Issue Date: April 29, 2011
Policy: Pediatricians Join Push For Reform Of Law Governing Chemical Production
Children’s doctors are adding their voices to calls for Congress to overhaul the federal law that governs the manufacture of commercial chemicals.
The American Academy of Pediatrics (AAP) says U.S. policy on managing chemicals needs substantial revision to better protect children and pregnant women. “Difference in biological susceptibility and exposures in children versus adults supports the need for strong consideration of children in chemicals policies,” AAP says in a detailed statement published on April 25 (Pediatrics, DOI:10.1542/peds.2011-0523).
AAP joins three other national medical groups—the American Medical Association, the American Nurses Association, and the American Public Health Association—that are calling for reform of the 1976 Toxic Substances Control Act.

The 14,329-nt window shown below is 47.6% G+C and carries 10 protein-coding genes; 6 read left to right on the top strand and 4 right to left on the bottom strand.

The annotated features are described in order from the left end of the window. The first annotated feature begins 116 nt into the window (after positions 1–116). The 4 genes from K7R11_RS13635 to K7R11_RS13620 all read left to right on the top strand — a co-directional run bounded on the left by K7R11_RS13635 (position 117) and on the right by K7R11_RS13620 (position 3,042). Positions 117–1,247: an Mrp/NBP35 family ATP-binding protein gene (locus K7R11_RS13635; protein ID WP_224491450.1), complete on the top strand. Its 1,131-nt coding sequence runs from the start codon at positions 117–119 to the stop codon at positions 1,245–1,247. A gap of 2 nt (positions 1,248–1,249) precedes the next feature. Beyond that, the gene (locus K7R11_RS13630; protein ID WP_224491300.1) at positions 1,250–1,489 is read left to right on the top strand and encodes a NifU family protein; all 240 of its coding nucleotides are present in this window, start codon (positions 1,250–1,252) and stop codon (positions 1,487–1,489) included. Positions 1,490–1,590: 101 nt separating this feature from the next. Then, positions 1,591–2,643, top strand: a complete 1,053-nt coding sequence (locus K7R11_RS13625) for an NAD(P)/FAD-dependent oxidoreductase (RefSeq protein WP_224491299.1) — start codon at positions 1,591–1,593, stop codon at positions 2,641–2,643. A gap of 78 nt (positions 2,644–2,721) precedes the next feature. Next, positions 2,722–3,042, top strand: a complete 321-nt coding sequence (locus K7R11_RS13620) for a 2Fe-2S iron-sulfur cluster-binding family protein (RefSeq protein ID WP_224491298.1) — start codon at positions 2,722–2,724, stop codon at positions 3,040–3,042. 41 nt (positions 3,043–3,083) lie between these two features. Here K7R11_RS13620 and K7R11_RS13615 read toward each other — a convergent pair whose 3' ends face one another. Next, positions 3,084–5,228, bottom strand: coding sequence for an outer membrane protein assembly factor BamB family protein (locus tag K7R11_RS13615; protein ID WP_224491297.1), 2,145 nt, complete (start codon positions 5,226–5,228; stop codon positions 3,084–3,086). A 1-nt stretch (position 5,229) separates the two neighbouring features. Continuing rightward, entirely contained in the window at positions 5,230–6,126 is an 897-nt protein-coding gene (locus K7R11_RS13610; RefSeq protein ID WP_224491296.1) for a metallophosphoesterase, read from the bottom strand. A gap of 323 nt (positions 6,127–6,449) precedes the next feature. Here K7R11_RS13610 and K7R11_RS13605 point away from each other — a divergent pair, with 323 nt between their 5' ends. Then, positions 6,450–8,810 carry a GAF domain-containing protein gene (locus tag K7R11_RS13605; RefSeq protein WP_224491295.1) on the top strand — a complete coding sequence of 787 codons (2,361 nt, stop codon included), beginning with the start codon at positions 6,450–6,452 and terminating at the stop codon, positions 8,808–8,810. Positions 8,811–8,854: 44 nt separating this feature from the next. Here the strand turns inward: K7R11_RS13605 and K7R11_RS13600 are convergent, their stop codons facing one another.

Specifically, AAP calls for “postmarketing surveillance” to look for adverse health effects from a compound after it is commercialized. This proposal would require manufacturers to conduct biomonitoring studies to check for the presence of newly marketed chemicals in people’s bodies.
In addition, AAP wants precaution, and not just risk, to be a basis for regulating chemicals. Limits or bans of substances “should be based on reasonable levels of concern and not depend on demonstrated negative health effects after release,” the group says.
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